Guide to storing your winter clothes

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130 Cheviot Gardens Roberts 21st Century Design Corredor, hall e escadasArrumação
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Finally the sun is shining, the days are longer, and we are all starting to thaw out from the colder, brisk winter months. With the coming spring, the inevitable ‘spring-clean’ and the tedious yet necessary task of packing away our winter clothes, and storing them until next needed. Now, normally the common routine for cleaning out one’s winter apparel is to throw everything resembling cold-weather gear into the nearest bag (shopping bag, plastic bag, or container etc.), shut the lid, tie it shut, and forget all about it until we need it again. There is however a better, smarter and more efficient way to store and pack our goods, prevent pests and guarantee we have everything ready once the winter draws near once again. 

One of the most important things to consider is moths, those pesky critters that chew through fabric as though it is going out of fashion—during winter they are invisible, microscopic larvae hiding within dark crevices, deep within the fibres and yarn of your textiles, waiting for the warmer months to pop out and begin their seasonal feast. Time to banish these tiny beasts and ensure your clothing is well-protected and intact for the next chilly winter season.

Vacuum and clean out your bedroom

One of the most important things to consider when packing away our winter clothing is to ensure we clean out our bedroom space and make room for all of our spring and summer attire. Vacuuming is the first step to home cleanliness and spring preparation—make sure you thoroughly sweep, hoover, or mop any surfaces that may harbour pests such as silverfish or moth larvae. Silverfish are those squirmy looking critters that move like fish and look like worms—they are repellent, repugnant, and most of all are often found in the backs of wardrobes, in boxes of clothing, under rugs, or in dark areas. They are typically fond of fabric, particularly those stored in easy to reach locations, improperly sealed containers, or inadequately cleaned garments. Evict these pests from your life and ensure you vacuum under all of your furniture, between any nooks and crevices, and keep your space free from mess and grime.

Wash and launder your winter clothes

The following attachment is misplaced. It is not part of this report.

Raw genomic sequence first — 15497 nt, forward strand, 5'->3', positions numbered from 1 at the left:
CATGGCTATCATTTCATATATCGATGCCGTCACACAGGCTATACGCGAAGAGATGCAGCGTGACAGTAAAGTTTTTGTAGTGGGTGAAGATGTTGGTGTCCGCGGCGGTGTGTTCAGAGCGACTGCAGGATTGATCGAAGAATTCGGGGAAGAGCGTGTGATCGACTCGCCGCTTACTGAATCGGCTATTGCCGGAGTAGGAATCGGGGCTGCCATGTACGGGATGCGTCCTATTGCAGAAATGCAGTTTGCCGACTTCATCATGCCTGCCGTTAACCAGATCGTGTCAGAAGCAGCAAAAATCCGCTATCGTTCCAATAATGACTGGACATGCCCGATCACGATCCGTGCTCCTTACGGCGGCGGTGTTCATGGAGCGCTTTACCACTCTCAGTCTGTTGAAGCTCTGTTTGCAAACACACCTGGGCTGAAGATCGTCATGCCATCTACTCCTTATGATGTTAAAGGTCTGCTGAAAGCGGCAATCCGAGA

Before packing away your winter attire to a suitable container, make sure you wash and launder all of your items. Moth larvae accounts for most of the damage done to stored clothing, and since you cannot see them, you must ensure everything is washed and free from pests. Food remnants as well as dried skin and other hidden nasties can provide nutrients for budding moths, and will almost guarantee your clothes get eaten during their storage. Dry clean delicate items, and machine wash everything else. If you haven’t worn certain items over the winter, or have only used them a few times, there is no need to wash them, simply briskly brush them out and hang in an airy spot during a sunny day.

Clear your storage space

Storing your garments correctly is one of the best ways to safeguard your clothes, and ensure they stay sumptuous and intact over the warmer months. Choose a location that is clean, dark, dry, and cool for maximum pest deterrence and unpacking ease. If you plan to store your clothing underneath a staircase, safeguard your outfits by cleaning the space thoroughly. Moreover, consider installing some convenient and practical drawers or cupboards to keep your storage space organised and functional. Finally, when storing your items, make sure everything is folded (especially knit-wear, as it will stretch if hung), and placed within a plastic box/container, or plastic sealable bag. Ensure you line the plastic container or bag with an acid-free tissue paper, to prevent moisture build up. If you are storing items for longer than a year, avoid plastic altogether, as it won’t breathe; instead choose a clean suitcase or similar receptacle.

Bring in the blooms

If, like me, you don’t want to unpack your clothing at the end of autumn and smell like a 100 year old embalmed corpse, you will want to avoid mothballs and formaldehyde pest control. Go natural and green when storing your garments and employ some eco-friendly alternatives such as lavender or cedar balls. Lavender is an excellent deterrent to moths, and has the added benefit of smelling lovely. Head out to the garden and pick some fresh lavender, pop into a square of cheesecloth and tie closed. Add these little sachets between your clothes and you will ensure you avoid any moth destruction over summer.

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